More U.S. workers are switching jobs and asking for higher wages as the labor market continues to heal from the crisis caused by the coronavirus pandemic, according to a survey released Tuesday by the New York Federal Reserve.
Expectations about the labor market also continued to improve, with the expected likelihood of receiving a job offer in the next four months and the wages expected for that offer both rising, according to the report.
The percentage of workers who moved to a new employer rose to 5.9 percent in July from 4.4 percent a year earlier.
The survey, which polled about 1,000 consumers about how their finances changed over the past four months, illustrates how much stronger the labor market is than a year ago, when millions more were unemployed because of the coronavirus pandemic and vaccines were not yet available to the general public.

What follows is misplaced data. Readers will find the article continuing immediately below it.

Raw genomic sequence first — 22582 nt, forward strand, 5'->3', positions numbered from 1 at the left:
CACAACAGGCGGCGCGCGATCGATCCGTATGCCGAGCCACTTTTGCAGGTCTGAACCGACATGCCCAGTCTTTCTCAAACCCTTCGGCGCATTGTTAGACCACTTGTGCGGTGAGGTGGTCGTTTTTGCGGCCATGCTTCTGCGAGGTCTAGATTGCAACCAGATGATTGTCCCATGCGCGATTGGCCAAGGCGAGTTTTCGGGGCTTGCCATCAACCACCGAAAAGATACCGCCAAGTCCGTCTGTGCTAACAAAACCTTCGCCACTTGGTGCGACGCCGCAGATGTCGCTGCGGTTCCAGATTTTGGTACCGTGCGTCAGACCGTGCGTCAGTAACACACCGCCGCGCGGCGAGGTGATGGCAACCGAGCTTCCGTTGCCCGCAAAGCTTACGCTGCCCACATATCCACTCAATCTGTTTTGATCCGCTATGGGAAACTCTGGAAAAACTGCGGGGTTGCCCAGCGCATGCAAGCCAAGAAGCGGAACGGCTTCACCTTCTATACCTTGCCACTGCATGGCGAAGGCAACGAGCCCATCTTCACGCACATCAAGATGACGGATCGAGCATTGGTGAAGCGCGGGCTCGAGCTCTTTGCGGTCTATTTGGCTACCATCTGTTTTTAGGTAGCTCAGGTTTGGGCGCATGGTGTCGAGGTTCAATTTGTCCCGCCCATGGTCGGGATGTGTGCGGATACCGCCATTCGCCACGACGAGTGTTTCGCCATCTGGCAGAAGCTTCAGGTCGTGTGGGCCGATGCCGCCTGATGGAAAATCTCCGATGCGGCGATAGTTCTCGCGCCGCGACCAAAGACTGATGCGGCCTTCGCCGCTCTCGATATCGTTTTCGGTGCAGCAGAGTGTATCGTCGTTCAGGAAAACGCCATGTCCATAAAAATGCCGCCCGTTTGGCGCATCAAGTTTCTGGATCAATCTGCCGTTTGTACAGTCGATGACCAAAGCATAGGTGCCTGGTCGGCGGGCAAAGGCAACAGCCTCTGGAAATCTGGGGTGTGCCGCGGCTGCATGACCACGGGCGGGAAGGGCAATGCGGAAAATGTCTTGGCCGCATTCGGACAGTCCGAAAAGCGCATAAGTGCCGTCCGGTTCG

But the latest data released by the Labor Department last week showed the jobs recovery may be stalling amid a resurgence of Covid-19 infections, driven by the delta variant of the virus.
The New York Fed survey showed workers also raised their expectations for how much they should be paid. The average reservation wage, or the minimum annual wage consumers said they needed before they would even consider accepting a job offer, increased sharply to $68,954 in July 2021 — well above the $64,226 seen in July of 2020.